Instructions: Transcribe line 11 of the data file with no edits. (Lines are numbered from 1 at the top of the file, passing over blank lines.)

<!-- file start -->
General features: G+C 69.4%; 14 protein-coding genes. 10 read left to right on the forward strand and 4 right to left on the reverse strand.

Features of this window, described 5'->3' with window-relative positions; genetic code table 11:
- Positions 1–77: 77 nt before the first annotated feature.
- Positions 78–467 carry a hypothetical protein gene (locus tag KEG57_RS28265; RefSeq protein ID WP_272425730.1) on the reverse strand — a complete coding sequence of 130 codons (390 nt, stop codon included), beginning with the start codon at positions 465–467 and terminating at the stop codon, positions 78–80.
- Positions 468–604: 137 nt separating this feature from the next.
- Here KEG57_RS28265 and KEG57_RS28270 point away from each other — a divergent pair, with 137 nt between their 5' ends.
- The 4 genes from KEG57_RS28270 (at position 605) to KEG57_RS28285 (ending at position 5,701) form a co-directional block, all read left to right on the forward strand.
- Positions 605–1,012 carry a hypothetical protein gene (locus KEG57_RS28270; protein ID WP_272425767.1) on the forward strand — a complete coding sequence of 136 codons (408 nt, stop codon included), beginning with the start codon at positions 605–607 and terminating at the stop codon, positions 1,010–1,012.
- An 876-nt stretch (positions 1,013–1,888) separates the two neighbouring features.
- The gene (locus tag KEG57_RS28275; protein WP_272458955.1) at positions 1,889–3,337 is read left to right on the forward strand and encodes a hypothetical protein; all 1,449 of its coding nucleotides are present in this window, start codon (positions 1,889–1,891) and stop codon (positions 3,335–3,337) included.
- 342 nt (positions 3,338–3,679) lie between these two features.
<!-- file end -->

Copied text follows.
- 342 nt (positions 3,338–3,679) lie between these two features.